In the first game of this new reboot, Lara found herself to be far stronger than she ever realized, suffering through torture and tragedy to become the Lara Croft we all pretty much grew up with. Becoming capable with protecting herself, and dealing with the consequences of taking a life, Lara was not the same character we started that adventure with by the time the credits rolled and while the sequel doesn’t have that same growth for the character this time around, it completely delivers on everything the sequel should have been. There is growth for Lara by this adventures end, it’s just not as significant as 2013’s Tomb Raider had been.
Told mostly in the present, the game does shift to flashbacks occasionally, letting you view the relationship with her father, and what overall lead to his death. You’ll follow up on clues and continue his research to locate the mystical, and religious artifact called the Divine Source. You’ll be treated to wonderfully voice acted lore that talks about the mysterious Prophet and what became of him. The voice acting through the entire game is some of the best and convincingly emotional acting I have seen in this medium.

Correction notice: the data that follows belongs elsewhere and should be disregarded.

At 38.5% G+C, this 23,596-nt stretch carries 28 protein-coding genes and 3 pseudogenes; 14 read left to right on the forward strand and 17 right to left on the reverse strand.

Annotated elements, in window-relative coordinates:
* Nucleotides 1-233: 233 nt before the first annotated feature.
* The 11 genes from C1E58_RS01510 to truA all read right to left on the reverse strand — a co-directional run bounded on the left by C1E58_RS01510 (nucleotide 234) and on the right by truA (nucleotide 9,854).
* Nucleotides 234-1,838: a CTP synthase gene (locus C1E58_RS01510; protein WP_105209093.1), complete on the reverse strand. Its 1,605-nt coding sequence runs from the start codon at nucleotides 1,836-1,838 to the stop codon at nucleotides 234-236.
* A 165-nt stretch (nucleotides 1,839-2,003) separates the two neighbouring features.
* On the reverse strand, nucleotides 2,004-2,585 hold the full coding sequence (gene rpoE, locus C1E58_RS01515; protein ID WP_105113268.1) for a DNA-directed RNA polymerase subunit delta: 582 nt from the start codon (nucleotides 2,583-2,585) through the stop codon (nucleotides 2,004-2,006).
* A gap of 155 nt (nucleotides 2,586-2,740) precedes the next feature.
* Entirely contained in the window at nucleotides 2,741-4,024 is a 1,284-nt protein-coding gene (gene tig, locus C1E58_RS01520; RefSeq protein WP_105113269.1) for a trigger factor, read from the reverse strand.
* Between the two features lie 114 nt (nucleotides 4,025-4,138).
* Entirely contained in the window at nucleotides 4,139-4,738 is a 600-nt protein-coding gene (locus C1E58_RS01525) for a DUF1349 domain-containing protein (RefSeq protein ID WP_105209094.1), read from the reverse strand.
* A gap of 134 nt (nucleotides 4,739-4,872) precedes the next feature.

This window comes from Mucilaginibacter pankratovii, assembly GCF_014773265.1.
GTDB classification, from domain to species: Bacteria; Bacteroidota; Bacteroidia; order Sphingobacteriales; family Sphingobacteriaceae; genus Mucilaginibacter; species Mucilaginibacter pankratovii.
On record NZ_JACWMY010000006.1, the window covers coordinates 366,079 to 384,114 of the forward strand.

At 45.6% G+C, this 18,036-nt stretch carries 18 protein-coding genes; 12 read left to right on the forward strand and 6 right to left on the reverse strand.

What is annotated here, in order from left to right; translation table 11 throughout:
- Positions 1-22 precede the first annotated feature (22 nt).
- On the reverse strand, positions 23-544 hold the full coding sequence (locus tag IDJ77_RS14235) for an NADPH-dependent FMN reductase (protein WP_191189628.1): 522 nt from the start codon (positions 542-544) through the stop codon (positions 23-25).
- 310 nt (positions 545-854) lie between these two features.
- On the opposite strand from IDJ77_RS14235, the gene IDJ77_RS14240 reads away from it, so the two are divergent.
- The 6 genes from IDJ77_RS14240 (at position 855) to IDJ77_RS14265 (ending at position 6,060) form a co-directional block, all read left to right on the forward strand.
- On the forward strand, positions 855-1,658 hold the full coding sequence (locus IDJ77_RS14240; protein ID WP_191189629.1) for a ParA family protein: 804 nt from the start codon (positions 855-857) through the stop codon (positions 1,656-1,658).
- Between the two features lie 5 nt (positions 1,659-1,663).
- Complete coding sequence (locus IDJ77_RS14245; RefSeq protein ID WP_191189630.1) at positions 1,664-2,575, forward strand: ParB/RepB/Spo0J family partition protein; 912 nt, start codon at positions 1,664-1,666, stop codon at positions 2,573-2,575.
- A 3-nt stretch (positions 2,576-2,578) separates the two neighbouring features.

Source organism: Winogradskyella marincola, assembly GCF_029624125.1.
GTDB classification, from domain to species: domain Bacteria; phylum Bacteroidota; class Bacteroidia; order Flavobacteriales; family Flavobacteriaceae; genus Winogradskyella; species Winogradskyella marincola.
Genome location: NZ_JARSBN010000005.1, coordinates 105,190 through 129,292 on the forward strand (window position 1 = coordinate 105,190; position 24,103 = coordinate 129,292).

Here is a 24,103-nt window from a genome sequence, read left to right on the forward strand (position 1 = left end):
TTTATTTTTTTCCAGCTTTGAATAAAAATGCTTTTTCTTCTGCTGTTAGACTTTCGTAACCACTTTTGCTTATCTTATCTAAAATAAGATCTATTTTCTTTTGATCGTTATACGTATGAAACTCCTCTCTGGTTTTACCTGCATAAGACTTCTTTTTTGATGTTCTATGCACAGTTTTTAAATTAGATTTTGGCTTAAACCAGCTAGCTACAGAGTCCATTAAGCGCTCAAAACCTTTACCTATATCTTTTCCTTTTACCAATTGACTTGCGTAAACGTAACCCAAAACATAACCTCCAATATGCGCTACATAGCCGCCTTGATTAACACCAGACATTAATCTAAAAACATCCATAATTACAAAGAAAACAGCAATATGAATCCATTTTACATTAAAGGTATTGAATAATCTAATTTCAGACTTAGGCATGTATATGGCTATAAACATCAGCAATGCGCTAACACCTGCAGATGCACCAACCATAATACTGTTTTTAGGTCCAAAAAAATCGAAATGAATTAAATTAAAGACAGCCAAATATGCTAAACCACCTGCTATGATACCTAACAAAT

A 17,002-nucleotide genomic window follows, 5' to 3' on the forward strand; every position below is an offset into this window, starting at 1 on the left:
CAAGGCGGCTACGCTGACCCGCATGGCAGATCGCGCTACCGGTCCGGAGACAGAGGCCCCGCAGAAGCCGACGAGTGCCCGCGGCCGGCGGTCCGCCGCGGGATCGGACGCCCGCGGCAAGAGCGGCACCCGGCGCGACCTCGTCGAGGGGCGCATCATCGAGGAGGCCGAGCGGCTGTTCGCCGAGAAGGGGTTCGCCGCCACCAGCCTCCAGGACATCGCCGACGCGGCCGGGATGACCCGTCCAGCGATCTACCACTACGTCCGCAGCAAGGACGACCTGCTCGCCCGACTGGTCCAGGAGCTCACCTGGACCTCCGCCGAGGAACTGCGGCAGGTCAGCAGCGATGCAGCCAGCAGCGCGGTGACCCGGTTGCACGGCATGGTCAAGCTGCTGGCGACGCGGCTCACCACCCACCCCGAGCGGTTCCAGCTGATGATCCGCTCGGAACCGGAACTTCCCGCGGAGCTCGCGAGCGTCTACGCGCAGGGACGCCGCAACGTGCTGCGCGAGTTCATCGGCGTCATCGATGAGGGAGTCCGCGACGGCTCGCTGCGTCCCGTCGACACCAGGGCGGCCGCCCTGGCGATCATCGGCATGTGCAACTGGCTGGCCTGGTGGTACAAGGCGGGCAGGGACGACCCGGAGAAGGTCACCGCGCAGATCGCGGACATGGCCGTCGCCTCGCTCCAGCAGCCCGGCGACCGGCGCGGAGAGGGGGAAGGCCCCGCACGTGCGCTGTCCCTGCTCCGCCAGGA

As you progress and explore each area you will stumble upon, and discover, items that relate to one of a few languages Lara will learn throughout the game. Mongolian, Russian and Greek will level up when you find a document or item that is written in one of those languages. When you level up these language skills, it will allow you translate ancient stones to discover more treasure and lore. These discoveries, as well as collectible maps you will find, show locations on the in-game map to where these treasures are, making it less tedious to gather them all. You can set way points on the map to highlight where the collectible is. At the end of the game I had about 94% completion and will definitely jump back in to wrap up that 6% by collecting the rest of the items I have missed.